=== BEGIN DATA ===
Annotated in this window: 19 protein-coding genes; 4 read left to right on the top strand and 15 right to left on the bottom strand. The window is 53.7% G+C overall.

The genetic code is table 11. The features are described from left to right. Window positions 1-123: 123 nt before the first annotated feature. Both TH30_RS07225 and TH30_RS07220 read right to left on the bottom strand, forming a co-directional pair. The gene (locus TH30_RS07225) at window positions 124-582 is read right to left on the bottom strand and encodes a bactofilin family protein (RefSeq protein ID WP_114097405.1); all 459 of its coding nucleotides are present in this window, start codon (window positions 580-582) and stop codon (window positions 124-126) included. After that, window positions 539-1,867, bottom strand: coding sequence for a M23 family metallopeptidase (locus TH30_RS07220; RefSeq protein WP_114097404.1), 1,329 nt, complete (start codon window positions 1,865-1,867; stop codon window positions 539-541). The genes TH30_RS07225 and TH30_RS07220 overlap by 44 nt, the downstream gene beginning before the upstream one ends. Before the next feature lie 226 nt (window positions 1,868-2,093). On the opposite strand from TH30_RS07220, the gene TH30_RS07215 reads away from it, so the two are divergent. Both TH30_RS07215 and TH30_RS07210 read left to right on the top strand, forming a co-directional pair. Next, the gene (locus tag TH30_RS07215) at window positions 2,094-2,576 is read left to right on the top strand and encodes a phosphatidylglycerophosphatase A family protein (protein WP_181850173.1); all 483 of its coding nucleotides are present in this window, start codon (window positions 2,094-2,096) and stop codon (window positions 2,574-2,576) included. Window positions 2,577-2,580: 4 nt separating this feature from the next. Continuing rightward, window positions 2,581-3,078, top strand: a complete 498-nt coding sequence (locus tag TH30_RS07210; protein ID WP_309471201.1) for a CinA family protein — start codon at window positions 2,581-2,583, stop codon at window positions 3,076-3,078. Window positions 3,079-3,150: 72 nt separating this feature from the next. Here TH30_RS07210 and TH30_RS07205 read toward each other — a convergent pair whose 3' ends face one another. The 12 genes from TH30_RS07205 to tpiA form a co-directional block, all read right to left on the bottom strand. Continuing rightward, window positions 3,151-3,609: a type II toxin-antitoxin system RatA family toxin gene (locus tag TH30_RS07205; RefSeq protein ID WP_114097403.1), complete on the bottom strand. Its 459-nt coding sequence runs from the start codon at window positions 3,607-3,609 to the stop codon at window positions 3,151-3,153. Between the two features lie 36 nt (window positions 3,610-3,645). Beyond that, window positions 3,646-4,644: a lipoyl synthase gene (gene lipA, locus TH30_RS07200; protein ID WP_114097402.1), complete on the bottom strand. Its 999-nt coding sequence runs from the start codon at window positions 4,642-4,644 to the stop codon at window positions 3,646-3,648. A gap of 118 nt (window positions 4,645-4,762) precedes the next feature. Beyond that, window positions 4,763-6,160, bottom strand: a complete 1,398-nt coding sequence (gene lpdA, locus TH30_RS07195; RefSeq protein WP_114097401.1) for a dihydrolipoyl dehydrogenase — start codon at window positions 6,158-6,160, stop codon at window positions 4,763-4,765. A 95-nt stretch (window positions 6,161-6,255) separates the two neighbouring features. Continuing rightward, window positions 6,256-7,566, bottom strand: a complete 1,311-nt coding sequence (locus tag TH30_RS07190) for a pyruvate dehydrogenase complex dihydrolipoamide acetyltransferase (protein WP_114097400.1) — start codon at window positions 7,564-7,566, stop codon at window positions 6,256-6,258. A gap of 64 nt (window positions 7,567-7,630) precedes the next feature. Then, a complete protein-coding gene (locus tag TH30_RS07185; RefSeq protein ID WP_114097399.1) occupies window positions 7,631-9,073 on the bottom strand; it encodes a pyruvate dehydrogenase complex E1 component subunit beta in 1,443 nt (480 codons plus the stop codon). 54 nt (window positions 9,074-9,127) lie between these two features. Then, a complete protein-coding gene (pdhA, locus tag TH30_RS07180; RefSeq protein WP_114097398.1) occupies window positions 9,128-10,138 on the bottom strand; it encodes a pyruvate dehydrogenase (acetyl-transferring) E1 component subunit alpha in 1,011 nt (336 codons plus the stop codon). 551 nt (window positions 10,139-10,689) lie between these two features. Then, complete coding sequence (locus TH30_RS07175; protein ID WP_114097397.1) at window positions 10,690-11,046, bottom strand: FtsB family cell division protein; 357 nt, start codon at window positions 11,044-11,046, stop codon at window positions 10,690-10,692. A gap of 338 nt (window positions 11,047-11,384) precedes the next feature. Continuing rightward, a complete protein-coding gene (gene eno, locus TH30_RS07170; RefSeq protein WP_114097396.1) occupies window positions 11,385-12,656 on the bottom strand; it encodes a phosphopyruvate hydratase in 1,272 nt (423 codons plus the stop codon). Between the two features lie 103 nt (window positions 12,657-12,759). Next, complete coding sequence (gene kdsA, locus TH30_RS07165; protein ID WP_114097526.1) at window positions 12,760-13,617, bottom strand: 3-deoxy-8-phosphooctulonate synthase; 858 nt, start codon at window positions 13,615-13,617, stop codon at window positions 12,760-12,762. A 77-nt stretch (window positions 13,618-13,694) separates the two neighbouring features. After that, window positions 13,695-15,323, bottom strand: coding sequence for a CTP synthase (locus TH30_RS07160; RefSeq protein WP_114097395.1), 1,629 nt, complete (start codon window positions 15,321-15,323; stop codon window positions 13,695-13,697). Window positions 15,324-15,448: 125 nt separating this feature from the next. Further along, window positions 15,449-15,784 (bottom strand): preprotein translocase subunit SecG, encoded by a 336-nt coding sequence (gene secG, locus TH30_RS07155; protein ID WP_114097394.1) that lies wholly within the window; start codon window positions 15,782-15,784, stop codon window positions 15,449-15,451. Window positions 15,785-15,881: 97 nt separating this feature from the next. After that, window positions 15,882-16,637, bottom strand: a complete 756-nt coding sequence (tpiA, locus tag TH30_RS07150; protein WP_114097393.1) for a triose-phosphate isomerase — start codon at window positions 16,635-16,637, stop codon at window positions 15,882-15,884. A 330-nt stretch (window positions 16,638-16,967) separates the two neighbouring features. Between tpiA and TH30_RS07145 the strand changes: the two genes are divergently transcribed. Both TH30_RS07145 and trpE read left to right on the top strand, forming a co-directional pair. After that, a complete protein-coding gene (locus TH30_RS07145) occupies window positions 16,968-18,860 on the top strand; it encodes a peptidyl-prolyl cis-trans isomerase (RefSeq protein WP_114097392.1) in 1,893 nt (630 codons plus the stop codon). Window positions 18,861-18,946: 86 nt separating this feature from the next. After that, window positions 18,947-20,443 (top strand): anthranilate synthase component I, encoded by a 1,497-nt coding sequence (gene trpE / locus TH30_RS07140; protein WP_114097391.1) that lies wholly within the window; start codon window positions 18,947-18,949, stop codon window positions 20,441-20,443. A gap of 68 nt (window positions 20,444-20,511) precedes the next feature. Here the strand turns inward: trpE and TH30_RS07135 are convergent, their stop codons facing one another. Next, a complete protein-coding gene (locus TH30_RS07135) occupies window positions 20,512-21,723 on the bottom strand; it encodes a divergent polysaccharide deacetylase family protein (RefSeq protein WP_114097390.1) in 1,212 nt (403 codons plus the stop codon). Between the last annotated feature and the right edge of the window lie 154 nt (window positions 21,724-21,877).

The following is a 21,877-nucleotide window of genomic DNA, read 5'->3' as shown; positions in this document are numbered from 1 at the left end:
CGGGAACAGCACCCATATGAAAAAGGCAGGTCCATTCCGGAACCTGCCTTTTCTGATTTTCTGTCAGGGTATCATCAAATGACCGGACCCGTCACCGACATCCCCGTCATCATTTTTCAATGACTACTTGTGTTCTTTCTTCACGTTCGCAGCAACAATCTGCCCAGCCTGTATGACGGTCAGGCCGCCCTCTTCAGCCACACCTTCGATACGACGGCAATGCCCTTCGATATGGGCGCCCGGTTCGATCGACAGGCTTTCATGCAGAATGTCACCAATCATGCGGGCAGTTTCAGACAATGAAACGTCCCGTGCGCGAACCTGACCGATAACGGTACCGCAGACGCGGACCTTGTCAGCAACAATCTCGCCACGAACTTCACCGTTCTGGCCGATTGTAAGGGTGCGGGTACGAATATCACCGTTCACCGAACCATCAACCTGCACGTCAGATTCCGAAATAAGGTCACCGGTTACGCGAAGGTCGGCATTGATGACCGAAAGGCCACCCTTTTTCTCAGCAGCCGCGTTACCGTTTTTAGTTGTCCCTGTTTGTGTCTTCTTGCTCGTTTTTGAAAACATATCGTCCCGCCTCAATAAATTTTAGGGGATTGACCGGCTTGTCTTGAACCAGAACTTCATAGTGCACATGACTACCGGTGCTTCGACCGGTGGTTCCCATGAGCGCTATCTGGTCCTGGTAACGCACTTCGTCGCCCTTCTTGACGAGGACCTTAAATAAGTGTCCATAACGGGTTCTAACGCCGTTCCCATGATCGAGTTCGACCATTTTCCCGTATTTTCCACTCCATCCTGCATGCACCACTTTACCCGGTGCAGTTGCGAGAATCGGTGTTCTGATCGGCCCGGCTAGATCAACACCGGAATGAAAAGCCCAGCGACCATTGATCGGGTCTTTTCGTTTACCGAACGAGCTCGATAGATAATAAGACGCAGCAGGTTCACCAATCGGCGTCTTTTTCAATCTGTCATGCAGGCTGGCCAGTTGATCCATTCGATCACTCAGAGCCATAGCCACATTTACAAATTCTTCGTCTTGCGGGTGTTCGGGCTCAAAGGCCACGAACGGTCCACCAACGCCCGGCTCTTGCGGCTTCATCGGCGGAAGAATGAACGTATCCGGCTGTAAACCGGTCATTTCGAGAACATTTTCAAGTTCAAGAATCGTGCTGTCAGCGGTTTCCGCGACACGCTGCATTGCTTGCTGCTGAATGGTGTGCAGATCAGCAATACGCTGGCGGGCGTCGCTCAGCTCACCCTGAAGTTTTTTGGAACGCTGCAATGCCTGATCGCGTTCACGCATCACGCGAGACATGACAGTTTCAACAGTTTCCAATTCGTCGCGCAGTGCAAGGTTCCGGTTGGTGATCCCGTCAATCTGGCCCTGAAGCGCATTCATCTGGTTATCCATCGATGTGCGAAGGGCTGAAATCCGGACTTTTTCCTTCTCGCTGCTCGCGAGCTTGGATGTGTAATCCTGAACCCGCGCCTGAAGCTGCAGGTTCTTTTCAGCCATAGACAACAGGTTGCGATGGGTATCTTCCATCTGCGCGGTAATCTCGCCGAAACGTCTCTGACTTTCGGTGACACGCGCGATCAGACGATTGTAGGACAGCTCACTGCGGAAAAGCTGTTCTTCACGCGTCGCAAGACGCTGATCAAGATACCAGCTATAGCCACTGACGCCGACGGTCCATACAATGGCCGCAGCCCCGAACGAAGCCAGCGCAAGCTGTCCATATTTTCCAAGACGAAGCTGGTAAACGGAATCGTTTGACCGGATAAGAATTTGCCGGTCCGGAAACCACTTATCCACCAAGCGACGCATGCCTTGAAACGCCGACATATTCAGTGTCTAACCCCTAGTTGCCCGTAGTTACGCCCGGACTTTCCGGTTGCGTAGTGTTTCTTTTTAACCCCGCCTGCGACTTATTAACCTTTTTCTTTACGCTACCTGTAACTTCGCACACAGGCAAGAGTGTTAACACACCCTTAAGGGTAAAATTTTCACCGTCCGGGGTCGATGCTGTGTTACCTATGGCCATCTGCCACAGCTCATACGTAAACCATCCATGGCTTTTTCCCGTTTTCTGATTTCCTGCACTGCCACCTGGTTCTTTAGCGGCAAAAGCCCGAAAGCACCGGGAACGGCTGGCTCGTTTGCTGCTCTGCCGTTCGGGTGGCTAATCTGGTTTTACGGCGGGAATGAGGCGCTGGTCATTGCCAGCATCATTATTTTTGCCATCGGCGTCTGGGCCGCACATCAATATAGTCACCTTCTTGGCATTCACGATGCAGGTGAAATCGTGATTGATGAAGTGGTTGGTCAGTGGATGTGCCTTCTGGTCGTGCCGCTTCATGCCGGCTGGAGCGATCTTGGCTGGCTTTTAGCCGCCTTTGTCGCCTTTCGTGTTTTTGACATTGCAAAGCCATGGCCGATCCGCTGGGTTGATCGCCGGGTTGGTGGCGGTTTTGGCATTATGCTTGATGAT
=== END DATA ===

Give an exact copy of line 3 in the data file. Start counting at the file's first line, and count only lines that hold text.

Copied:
The following is a 21,877-nucleotide window of genomic DNA, read 5'->3' as shown; positions in this document are numbered from 1 at the left end: